Movement as a Second Language

Most things, language, sport, music, are easier to learn as a child. Adults are fixed, and children are still like clay that’s waiting to set. You can mould clay into anything. Information gets absorbed like a sponge, into the brain and into the body. What you do with your body as you grow up becomes what’s normal and natural for you.

If you make the assumption that because you haven’t spent your entire life playing sport or moving your body in some way, you’ll never be able to, then you’ve just set a limitation on yourself that takes away something so valuable. Strength, control, and freedom in your body. A healthy body. A form of focus and mediation, self improvement, something that’s just about you, just for you.

I move every day. But I never have been, I’m still not, and never will be an athlete. I was active as a kid, joined in with sports at school, (oh the memories of hockey sticks, and smelly changing rooms), did some gymnastics, and I loved climbing trees and cartwheeling down hills. I rode horses until I was 14 but I’m not sure how that translates to a handstand or a pull up. And then I stopped moving. For 8 years.

One day I decided I wanted to change my body, so I did. Like learning a language. I started learning words, but I couldn’t string sentences together, let alone understand grammar, or grasp the concept of pronunciation.

I remember what it felt like not having the strength to do push ups, not even on my knees. I remember pulling on a bar with everything I had, my legs kicking the air, and barely getting a 90 degree bend in my elbows. I remember when I couldn’t do a handstand. Yeah, I used to not be able to balance on my hands. I’d forgotten how to jump, lost the ability to cartwheel, couldn’t swing a kettlebell, couldn’t move like any sort of animal. I remember the first time I picked up a 10kg barbell on my back, and with weight on my body, I had no idea where my body was in relation to the space around me. I couldn’t squat. I couldn’t understand what I needed to make my body do. Muscle memory wasn’t there, my central nervous system was having a freak out, and what the hell did “engage my muscles” even mean?

I sucked so bad at everything. But it made me want to work harder to achieve it, just to prove to myself that I could. I wanted skills and set myself goals, but I learnt pretty fast nothing just appears. Beginner gains are encouraging, but they last all of one month before you actually have to put in some effort. It comes down to learning. Not just how to perform movements and skills, but learning how to learn. You start to develop awareness in your body so that every time you try something new, you understand what you are trying to do. Brain and body connection.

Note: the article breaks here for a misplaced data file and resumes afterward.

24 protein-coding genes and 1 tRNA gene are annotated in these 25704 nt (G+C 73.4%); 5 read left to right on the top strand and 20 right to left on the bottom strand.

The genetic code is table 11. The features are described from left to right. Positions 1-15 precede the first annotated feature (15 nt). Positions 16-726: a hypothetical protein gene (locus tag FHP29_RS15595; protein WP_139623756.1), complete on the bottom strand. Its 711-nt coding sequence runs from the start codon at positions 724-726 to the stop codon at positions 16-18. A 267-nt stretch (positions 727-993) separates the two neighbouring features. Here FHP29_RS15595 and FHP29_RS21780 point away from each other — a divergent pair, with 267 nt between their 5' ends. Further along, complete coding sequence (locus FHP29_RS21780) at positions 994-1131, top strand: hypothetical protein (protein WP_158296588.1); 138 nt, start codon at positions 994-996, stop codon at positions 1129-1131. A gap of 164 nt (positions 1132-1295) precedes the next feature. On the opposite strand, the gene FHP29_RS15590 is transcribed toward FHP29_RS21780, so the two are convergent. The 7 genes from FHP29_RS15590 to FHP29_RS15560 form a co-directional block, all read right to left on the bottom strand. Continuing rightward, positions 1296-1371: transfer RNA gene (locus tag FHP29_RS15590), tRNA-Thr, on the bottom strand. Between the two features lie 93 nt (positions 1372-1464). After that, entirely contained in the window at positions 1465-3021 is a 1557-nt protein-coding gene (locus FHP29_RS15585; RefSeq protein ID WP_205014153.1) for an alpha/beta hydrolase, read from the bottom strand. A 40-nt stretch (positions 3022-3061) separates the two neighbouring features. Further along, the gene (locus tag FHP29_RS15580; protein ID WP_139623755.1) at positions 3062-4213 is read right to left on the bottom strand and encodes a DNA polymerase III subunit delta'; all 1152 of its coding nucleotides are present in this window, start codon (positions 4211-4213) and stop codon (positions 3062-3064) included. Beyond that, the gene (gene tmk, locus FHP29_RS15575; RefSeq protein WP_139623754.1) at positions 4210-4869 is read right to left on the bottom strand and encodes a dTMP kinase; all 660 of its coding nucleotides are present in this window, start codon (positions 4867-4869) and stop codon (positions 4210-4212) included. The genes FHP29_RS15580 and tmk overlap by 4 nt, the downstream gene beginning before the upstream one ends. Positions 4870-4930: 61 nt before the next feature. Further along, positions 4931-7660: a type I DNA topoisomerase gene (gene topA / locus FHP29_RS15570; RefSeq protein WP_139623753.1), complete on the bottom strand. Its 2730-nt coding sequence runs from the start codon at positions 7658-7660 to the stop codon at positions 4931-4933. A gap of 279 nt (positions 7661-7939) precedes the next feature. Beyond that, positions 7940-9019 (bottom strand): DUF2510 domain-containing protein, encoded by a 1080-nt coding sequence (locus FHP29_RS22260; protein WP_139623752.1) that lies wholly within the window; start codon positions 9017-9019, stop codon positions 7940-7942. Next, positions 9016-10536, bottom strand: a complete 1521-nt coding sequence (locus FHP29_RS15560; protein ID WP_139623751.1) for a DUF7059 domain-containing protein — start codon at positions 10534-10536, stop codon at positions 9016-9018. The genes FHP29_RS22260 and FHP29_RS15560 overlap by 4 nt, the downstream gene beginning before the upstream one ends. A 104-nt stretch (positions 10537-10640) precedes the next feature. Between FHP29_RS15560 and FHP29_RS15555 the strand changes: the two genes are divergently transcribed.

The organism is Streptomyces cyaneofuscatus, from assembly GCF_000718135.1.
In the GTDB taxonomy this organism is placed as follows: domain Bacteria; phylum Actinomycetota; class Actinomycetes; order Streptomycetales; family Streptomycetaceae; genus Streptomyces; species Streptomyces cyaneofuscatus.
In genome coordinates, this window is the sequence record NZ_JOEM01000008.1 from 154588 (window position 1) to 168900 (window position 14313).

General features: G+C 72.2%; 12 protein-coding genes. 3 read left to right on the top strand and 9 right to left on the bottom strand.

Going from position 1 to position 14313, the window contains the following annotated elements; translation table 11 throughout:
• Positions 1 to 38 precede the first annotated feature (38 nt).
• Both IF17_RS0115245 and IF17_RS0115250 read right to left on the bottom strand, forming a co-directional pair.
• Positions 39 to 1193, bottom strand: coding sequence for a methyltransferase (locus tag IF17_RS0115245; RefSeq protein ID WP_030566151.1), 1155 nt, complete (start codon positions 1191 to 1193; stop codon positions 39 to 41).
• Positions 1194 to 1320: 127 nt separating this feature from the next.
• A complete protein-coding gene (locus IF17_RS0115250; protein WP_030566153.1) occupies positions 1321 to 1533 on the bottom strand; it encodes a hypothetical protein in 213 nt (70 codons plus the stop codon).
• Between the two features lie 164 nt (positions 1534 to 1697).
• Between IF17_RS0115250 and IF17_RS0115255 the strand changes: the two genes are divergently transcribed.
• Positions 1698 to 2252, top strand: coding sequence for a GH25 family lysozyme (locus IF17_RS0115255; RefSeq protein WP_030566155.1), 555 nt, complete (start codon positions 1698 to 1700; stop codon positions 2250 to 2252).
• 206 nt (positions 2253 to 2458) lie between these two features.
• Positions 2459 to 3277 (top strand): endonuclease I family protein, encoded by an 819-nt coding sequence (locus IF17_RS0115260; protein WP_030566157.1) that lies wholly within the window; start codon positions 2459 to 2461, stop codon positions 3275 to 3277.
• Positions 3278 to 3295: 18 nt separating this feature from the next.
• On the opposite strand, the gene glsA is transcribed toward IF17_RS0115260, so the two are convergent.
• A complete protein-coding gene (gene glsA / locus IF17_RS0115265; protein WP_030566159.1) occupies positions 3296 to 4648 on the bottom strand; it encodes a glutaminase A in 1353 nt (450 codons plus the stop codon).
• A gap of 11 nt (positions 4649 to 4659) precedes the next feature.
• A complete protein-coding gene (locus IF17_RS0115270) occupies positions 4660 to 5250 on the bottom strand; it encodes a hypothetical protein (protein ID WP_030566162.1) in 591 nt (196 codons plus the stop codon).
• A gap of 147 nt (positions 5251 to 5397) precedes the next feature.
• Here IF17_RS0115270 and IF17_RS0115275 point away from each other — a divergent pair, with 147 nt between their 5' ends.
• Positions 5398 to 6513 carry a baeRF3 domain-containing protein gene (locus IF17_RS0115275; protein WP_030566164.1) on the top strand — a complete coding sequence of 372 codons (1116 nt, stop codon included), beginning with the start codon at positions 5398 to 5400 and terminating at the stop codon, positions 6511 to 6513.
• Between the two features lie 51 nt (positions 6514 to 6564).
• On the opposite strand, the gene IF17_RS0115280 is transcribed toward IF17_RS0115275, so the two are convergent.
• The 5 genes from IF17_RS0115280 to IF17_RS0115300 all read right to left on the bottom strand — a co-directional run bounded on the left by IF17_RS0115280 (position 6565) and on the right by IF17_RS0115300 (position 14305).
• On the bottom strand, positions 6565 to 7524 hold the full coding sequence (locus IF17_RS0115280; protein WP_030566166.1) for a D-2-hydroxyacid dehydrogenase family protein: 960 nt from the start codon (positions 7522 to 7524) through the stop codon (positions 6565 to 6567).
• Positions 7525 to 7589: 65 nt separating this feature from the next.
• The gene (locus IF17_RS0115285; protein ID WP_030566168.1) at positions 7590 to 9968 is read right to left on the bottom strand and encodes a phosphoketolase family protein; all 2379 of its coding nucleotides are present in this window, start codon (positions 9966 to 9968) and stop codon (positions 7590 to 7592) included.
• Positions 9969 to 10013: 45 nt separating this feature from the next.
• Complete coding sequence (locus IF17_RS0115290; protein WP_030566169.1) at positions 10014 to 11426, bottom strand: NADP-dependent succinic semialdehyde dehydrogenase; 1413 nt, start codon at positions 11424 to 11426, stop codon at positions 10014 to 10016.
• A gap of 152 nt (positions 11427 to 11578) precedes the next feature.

The more you learn about making this connection in your own body, the better you can teach this to others. I am not as physically skilled as a lot of Coaches, but I think it having learnt it as an adult benefits my coaching. I teach adults, and I can look at a student and understand what their body is feeling. If they can’t do a push up, I know how to progress the movement. But I can also empathise based on my own experience of starting from scratch. I went to some adult gymnastics classes a couple of years ago, and we were learning a front handspring progression into the foam pit. The coach said “I don’t know if you’ll be able to do this because I’ve never not been able to do it.” That’s some great coaching right there. She didn’t know if she was giving us something we could do or if it was too advanced. Encouraging for sure.

If you’ve never been athletic, if you didn’t learn these movement patterns and body weight skills as a child, it really doesn’t matter. I say it all the time, but adults are so strong. We have bodies that are designed for this, and it’s never too late to start learning. It’s just that for us, those of us who learn from scratch, it’s like a second language for our bodies. The more we learn, and practice, the more natural and ingrained it becomes. We’re aiming for fluency, and we know that’s something that might never come. But you’ll always be able to do something. Just like there is a solution to every problem. There is always a progression for every movement, and you build from there.